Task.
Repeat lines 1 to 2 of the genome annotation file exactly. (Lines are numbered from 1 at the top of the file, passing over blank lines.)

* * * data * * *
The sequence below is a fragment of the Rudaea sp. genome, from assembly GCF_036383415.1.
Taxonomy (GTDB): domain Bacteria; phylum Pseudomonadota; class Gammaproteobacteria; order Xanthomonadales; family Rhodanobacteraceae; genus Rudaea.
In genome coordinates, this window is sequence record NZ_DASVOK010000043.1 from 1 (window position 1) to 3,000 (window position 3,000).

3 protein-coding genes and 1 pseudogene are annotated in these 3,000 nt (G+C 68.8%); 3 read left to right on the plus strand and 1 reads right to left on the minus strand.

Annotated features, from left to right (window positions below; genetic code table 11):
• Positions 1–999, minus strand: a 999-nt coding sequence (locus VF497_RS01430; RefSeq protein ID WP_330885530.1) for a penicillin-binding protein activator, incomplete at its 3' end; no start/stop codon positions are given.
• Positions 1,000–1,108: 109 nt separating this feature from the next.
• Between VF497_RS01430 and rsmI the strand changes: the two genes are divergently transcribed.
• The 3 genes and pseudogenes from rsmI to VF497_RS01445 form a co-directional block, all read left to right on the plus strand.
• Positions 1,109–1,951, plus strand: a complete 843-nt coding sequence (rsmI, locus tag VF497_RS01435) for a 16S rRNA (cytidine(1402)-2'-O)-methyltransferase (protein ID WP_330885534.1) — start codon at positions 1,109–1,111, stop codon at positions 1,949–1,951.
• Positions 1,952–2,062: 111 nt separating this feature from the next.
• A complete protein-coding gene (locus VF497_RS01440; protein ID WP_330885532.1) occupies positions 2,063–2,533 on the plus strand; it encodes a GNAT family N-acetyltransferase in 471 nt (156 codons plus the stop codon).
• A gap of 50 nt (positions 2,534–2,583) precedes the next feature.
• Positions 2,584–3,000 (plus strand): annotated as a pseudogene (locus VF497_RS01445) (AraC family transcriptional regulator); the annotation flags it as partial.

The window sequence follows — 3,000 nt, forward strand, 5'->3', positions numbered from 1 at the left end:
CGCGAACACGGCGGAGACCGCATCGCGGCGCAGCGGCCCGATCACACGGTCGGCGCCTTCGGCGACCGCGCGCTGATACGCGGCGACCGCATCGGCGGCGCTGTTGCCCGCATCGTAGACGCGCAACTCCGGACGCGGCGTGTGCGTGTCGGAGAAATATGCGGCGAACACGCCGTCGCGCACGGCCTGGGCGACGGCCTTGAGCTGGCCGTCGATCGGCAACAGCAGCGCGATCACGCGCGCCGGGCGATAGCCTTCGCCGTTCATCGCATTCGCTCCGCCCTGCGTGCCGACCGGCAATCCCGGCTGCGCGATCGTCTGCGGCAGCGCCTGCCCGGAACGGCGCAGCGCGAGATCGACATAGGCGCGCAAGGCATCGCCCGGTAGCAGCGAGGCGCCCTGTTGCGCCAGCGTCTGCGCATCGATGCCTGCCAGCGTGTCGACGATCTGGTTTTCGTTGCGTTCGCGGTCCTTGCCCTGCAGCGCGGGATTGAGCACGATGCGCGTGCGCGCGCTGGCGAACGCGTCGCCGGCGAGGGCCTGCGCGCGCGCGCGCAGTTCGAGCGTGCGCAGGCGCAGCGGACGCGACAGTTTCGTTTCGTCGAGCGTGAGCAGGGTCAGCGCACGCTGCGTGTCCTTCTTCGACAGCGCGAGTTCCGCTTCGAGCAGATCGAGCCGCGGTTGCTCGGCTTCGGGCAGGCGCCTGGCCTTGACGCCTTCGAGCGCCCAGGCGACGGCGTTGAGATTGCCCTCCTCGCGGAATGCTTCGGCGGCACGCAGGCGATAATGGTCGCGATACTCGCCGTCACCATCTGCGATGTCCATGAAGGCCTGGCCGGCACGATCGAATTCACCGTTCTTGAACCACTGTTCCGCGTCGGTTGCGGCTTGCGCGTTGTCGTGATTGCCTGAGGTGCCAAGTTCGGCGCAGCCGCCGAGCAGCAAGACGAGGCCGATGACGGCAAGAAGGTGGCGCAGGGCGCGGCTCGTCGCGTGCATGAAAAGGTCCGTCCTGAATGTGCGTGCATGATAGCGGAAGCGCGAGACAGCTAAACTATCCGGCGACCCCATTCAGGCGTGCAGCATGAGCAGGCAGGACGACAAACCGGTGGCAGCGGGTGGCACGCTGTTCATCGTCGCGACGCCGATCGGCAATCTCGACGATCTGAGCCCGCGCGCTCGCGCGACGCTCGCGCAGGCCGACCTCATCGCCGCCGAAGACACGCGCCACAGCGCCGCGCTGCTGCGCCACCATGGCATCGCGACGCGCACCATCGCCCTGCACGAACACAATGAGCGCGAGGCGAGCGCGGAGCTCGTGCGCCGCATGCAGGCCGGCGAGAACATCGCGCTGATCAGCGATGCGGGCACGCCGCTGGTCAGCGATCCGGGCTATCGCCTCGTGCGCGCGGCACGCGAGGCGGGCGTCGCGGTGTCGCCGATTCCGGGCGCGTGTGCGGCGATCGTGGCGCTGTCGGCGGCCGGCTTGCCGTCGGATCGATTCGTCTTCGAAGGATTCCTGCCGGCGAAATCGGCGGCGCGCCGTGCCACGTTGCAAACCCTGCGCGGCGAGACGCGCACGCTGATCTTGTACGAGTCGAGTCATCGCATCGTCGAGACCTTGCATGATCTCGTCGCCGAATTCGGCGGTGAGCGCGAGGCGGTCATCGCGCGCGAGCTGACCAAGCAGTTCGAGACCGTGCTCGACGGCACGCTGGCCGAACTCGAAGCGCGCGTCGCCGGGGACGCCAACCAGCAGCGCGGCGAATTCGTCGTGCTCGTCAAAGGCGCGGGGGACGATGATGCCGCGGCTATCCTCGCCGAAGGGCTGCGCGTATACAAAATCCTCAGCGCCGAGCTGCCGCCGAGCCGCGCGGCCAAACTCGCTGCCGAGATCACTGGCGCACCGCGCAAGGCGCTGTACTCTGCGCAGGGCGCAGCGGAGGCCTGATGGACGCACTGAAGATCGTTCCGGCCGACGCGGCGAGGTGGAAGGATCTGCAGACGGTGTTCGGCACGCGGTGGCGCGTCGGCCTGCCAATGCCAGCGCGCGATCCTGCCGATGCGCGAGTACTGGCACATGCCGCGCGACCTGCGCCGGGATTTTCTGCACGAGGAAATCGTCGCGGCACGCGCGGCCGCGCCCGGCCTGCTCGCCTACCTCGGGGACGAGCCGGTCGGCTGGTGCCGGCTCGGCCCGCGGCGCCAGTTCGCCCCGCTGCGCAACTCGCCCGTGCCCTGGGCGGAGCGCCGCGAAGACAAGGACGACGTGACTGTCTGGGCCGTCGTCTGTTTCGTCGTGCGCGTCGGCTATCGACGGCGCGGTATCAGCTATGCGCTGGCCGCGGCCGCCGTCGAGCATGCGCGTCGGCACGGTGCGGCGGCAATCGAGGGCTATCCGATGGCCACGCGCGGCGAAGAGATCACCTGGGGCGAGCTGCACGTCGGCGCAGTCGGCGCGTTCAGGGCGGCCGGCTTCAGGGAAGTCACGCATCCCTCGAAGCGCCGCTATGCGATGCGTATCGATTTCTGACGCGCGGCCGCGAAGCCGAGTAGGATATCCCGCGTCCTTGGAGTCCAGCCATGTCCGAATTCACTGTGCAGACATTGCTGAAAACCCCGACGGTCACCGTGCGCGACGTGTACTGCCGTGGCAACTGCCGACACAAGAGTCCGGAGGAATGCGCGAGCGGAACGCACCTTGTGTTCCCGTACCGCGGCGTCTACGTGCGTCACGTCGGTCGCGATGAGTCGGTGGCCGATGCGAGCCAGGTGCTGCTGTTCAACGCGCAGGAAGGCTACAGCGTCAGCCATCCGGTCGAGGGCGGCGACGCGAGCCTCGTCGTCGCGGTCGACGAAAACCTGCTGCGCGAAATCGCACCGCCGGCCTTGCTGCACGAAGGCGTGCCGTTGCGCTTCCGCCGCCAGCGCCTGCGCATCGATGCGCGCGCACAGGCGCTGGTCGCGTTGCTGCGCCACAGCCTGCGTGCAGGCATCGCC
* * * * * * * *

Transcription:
The sequence below is a fragment of the Rudaea sp. genome, from assembly GCF_036383415.1.
Taxonomy (GTDB): domain Bacteria; phylum Pseudomonadota; class Gammaproteobacteria; order Xanthomonadales; family Rhodanobacteraceae; genus Rudaea.